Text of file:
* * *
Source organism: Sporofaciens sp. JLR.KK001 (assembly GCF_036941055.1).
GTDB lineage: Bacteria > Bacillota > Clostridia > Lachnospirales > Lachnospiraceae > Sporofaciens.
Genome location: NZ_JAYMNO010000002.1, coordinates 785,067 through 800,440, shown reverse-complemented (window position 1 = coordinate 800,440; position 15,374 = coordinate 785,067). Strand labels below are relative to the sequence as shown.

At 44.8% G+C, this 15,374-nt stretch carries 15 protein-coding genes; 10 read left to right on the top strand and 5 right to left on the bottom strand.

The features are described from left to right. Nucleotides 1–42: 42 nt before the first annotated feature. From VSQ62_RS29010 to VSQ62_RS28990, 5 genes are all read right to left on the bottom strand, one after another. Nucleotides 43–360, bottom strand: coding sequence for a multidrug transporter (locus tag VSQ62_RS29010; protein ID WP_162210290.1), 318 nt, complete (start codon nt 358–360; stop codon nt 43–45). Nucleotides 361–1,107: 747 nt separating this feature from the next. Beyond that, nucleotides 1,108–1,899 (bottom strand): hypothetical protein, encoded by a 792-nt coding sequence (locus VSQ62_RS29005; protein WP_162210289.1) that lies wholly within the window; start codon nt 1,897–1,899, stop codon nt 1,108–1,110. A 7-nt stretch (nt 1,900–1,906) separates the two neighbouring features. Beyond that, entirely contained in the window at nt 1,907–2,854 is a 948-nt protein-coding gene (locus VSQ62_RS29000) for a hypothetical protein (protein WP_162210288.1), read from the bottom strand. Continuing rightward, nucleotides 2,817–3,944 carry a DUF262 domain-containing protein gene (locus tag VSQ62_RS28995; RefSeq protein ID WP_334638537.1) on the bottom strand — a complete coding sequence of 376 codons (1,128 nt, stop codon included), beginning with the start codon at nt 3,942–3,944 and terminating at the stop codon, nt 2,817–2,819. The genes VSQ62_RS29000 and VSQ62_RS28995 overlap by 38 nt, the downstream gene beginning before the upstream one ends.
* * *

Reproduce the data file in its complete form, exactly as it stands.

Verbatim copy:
Source organism: Sporofaciens sp. JLR.KK001 (assembly GCF_036941055.1).
GTDB lineage: Bacteria > Bacillota > Clostridia > Lachnospirales > Lachnospiraceae > Sporofaciens.
Genome location: NZ_JAYMNO010000002.1, coordinates 785,067 through 800,440, shown reverse-complemented (window position 1 = coordinate 800,440; position 15,374 = coordinate 785,067). Strand labels below are relative to the sequence as shown.

At 44.8% G+C, this 15,374-nt stretch carries 15 protein-coding genes; 10 read left to right on the top strand and 5 right to left on the bottom strand.

The features are described from left to right. Nucleotides 1–42: 42 nt before the first annotated feature. From VSQ62_RS29010 to VSQ62_RS28990, 5 genes are all read right to left on the bottom strand, one after another. Nucleotides 43–360, bottom strand: coding sequence for a multidrug transporter (locus tag VSQ62_RS29010; protein ID WP_162210290.1), 318 nt, complete (start codon nt 358–360; stop codon nt 43–45). Nucleotides 361–1,107: 747 nt separating this feature from the next. Beyond that, nucleotides 1,108–1,899 (bottom strand): hypothetical protein, encoded by a 792-nt coding sequence (locus VSQ62_RS29005; protein WP_162210289.1) that lies wholly within the window; start codon nt 1,897–1,899, stop codon nt 1,108–1,110. A 7-nt stretch (nt 1,900–1,906) separates the two neighbouring features. Beyond that, entirely contained in the window at nt 1,907–2,854 is a 948-nt protein-coding gene (locus VSQ62_RS29000) for a hypothetical protein (protein WP_162210288.1), read from the bottom strand. Continuing rightward, nucleotides 2,817–3,944 carry a DUF262 domain-containing protein gene (locus tag VSQ62_RS28995; RefSeq protein ID WP_334638537.1) on the bottom strand — a complete coding sequence of 376 codons (1,128 nt, stop codon included), beginning with the start codon at nt 3,942–3,944 and terminating at the stop codon, nt 2,817–2,819. The genes VSQ62_RS29000 and VSQ62_RS28995 overlap by 38 nt, the downstream gene beginning before the upstream one ends.